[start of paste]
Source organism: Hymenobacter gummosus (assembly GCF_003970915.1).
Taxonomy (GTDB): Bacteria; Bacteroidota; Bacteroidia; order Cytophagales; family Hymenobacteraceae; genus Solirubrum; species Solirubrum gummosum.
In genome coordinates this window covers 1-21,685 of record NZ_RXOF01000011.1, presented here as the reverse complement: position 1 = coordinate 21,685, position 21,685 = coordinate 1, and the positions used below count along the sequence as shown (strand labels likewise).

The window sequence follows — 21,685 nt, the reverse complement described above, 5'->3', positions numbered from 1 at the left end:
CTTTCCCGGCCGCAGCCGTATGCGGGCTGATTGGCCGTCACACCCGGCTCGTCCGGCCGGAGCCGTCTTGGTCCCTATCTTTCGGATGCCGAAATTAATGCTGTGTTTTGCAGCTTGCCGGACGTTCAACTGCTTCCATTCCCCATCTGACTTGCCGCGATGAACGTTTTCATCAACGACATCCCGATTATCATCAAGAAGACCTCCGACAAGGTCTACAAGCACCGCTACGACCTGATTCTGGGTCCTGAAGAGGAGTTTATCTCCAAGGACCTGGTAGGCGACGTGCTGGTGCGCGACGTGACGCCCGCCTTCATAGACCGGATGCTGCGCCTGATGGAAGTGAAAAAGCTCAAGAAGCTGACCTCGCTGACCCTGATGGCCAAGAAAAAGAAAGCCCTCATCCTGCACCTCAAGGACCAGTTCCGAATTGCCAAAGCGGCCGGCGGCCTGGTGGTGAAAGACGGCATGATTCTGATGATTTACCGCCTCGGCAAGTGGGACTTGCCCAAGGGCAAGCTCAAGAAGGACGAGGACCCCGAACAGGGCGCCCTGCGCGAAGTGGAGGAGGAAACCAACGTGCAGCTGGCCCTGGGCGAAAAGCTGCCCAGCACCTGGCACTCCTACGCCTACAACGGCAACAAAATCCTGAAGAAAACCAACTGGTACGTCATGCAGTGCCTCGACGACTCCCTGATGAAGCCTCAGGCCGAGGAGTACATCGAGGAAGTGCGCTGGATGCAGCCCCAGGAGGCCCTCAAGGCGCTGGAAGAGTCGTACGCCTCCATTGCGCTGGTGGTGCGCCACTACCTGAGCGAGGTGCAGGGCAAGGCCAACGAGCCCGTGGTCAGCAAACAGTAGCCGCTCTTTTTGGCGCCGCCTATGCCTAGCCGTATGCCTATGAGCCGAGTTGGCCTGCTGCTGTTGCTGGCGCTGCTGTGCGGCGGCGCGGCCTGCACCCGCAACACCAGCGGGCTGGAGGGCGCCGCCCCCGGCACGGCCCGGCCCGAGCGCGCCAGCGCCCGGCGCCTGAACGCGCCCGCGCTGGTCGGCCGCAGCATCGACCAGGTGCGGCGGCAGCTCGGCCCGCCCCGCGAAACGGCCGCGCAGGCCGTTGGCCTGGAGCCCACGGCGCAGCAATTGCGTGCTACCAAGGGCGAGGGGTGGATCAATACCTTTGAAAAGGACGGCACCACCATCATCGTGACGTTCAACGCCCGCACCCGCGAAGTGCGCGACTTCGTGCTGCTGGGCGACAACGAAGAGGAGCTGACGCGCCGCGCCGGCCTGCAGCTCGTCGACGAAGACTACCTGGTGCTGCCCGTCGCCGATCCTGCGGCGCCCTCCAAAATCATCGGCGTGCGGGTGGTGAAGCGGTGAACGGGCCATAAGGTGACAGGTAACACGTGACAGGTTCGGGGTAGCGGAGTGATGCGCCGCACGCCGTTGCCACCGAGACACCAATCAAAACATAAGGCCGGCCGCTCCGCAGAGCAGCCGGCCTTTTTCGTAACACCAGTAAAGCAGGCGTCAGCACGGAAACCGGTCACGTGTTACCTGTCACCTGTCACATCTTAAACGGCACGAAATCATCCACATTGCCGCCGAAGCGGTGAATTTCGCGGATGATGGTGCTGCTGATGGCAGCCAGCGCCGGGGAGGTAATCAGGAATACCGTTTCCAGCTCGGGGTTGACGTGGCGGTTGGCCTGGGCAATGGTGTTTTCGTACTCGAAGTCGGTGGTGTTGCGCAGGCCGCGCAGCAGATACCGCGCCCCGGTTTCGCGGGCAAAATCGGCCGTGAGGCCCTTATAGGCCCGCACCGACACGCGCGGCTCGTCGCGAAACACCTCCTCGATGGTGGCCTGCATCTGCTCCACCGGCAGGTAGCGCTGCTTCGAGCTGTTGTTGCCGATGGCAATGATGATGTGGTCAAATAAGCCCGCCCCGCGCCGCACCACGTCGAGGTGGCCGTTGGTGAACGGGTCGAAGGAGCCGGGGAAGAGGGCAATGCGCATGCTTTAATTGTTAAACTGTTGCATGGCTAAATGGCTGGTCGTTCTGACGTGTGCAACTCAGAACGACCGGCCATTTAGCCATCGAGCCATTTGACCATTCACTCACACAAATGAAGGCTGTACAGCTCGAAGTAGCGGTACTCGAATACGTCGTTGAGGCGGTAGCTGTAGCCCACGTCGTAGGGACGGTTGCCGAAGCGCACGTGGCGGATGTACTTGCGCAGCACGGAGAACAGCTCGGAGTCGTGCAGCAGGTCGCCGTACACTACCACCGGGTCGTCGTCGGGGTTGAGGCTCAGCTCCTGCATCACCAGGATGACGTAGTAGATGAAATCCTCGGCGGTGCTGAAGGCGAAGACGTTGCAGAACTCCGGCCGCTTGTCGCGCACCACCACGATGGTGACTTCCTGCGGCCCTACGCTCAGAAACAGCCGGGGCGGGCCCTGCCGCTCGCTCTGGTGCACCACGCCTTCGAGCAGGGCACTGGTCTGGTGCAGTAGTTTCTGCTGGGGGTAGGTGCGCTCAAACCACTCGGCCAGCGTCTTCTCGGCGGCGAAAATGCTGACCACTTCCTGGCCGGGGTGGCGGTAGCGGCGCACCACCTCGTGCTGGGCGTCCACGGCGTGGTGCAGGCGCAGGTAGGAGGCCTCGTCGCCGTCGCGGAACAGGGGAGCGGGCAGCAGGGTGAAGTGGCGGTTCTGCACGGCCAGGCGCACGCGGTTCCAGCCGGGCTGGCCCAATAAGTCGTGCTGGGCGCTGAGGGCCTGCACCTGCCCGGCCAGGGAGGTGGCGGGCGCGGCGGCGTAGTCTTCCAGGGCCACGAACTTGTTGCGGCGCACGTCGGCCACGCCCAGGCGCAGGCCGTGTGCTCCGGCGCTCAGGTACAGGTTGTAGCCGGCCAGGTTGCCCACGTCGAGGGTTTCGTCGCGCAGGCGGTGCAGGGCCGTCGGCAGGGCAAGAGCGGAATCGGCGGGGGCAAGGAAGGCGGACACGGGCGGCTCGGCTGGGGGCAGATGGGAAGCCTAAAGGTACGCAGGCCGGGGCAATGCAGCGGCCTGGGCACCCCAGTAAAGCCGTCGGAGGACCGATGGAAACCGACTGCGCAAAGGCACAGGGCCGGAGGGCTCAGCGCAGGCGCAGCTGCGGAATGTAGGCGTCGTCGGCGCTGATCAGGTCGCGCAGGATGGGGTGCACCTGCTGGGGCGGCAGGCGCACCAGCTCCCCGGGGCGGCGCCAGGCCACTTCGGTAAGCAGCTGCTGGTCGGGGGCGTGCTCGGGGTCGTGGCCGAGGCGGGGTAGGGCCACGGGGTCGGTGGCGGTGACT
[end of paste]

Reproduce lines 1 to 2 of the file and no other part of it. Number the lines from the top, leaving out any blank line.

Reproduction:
Source organism: Hymenobacter gummosus (assembly GCF_003970915.1).
Taxonomy (GTDB): Bacteria; Bacteroidota; Bacteroidia; order Cytophagales; family Hymenobacteraceae; genus Solirubrum; species Solirubrum gummosum.